Conflict/Abandonment/Resettlement (1675-1702)

The first Indian attack occurred September 1675 in the upper part of Blue Point at the home of Robert Nichols and his wife. The Nichols were murdered and their house burned. The following month Indians attacked the Algers' garrison house in Dunstan and, failing to capture it, burned empty houses and killed both Alger brothers. Scarborough, a town of three settlements of over one hundred houses and 1,000 cattle, had been destroyed.

In 1676 Mogg Heigon and about one hundred followers made an unsuccessful attack on the Black Point garrison. Mogg proposed to Jocelyn that if the garrison were surrendered, the settlers could leave safely. By the time Jocelyn returned to the garrison, all but his own family had left in boats. Jocelyn surrendered the garrison and was briefly held captive.

Most of the inhabitants returned in early 1677. The Black Point garrison, which had not been destroyed, was under the command of Lieutenant Tippen. In May Mogg Heigon and his men returned and began an assault on the garrison. Mogg was killed and his men withdrew, only to return the next month to avenge their leader's death. A group of nearly one hundred men led by Captain Benjamin Swett and Lieutenant Richardson were drawn into ambush and a bloody battle ensued in the vicinity of Moore's Brook, about two miles from the garrison. Swett and Richardson were killed and less then a half dozen men returned to the garrison without injury. There was a peace treaty with the Indians the next year, but the settlers were aware that an outbreak of hostilities could occur at any moment.

In 1681 a second garrison was erected at Black Point about a half mile north of Great Pond (later known as Massacre Pond), because the "neck" was too far away to be accessible to the settlers in time of trouble. Troubled peace broke into open hostility again in 1690 when the French in eastern Maine joined forces with the Indians and destroyed the settlement of Falmouth. Anticipating enemy advance on Scarborough, the settlers fled to Portsmouth and beyond and town records were taken to Boston, where they remained until 1720. It would be twelve years before settlers returned to Scarborough.

The Eighteenth Century

Resettlement occurred in the fall of 1702 when eight men, likely accompanied by their families, sailed from Lynn to Black Point. While a new fort was built at the western side of Garrison Cove, the settlers lived aboard their ship. The following August they were besieged by five hundred French and their Indian allies led by Beaubasin. The settlers refused to surrender the garrison, so the French tried to undermine it by tunneling underneath from the bank below. Heavy rain caused the soil to give way and the exposed workers abandoned their effort under fire from the men in the garrison. Despite continued skirmishes with the Indians, the second settlement continued to grow.

After resettlement, the center of activity shifted from Black Point to Dunstan. Until the mid-1800s, Dunstan was an important shipping and trade port. It was here that Richard King settled in 1746 and Dr. Robert Southgate in 1771. King was a distinguished citizen, merchant, farmer, and ship builder. Three of his children became major public figures. Rufus represented New York in the United States Senate; and as a senator, worked on the Missouri Compromise that permitted Maine to enter the Union as a free state. Cyrus, a jurist and orator, served two terms in Congress and William led the movement to separate Maine from Massachusetts, subsequently becoming Maine's first governor.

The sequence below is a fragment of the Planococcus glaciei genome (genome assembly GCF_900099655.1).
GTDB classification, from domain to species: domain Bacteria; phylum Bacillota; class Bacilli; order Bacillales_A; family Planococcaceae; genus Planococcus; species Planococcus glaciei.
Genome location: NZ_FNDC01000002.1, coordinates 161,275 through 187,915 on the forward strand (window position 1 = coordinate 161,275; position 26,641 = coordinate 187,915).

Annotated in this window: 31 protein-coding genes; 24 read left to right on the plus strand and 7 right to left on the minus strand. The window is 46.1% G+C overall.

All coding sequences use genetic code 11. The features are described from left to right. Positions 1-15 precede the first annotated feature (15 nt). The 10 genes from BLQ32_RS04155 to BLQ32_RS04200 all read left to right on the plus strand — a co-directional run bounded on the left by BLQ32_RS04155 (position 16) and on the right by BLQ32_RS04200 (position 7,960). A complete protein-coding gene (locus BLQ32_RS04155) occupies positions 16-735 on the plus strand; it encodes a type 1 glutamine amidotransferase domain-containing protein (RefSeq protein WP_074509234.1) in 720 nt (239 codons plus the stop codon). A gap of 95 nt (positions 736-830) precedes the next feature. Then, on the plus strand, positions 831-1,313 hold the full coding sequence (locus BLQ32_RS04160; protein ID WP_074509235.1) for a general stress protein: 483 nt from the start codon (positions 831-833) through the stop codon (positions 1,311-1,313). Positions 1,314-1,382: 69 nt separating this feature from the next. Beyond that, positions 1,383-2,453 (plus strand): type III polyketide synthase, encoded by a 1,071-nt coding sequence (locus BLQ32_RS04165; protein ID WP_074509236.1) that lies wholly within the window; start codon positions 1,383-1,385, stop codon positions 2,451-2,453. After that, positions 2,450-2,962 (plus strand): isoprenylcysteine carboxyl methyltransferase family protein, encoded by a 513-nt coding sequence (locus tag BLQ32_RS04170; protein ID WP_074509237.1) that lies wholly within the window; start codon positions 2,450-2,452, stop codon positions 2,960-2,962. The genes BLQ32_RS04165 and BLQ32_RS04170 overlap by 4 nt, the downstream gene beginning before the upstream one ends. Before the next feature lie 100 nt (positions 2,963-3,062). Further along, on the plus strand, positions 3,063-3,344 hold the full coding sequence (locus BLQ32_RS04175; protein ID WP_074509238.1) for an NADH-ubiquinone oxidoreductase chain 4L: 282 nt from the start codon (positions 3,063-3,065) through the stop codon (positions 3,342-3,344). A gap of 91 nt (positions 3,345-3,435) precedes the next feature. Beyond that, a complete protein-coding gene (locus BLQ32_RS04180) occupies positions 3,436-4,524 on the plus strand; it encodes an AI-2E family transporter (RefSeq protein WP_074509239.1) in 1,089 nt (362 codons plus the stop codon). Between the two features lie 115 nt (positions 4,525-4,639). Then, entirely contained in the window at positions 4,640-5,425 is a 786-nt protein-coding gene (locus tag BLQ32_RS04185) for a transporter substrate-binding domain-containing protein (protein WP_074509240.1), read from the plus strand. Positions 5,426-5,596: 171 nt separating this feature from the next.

Per family tradition, Dr. Southgate rode into Dunstan on horseback, with all of his possessions in his saddlebags. Two years later he married Mary King, daughter of Richard King. Trained as a physician, Dr. Southgate left the practice of medicine to become a lawyer, judge and gentleman farmer. The large home he built overlooking the marsh on what is now Route 1 still stands.

When the British attacked Lexington in April 1775, the Provincial Congress issued a call for 13,600 men; militia from Scarborough and neighboring towns immediately responded. Two months later what is presumed the first naval battle of the Revolution occurred in Machias when townspeople fired on the British schooner Margaretta, killing the commander and forcing its surrender. Many townspeople were former Scarborough residents who discovered the area in 1762 while searching for grass for their animals following severe drought. Although Scarborough never suffered a direct attack from the British, many from the town played an active role in the struggle for independence.

After the Revolution, Maine was again the new frontier. While some veterans used government-backed grants to claim land elsewhere in the state, others remained and pushed outward to North Scarborough. Shipbuilding, farming, fisheries and sawmills offered opportunities.

The Nineteenth Century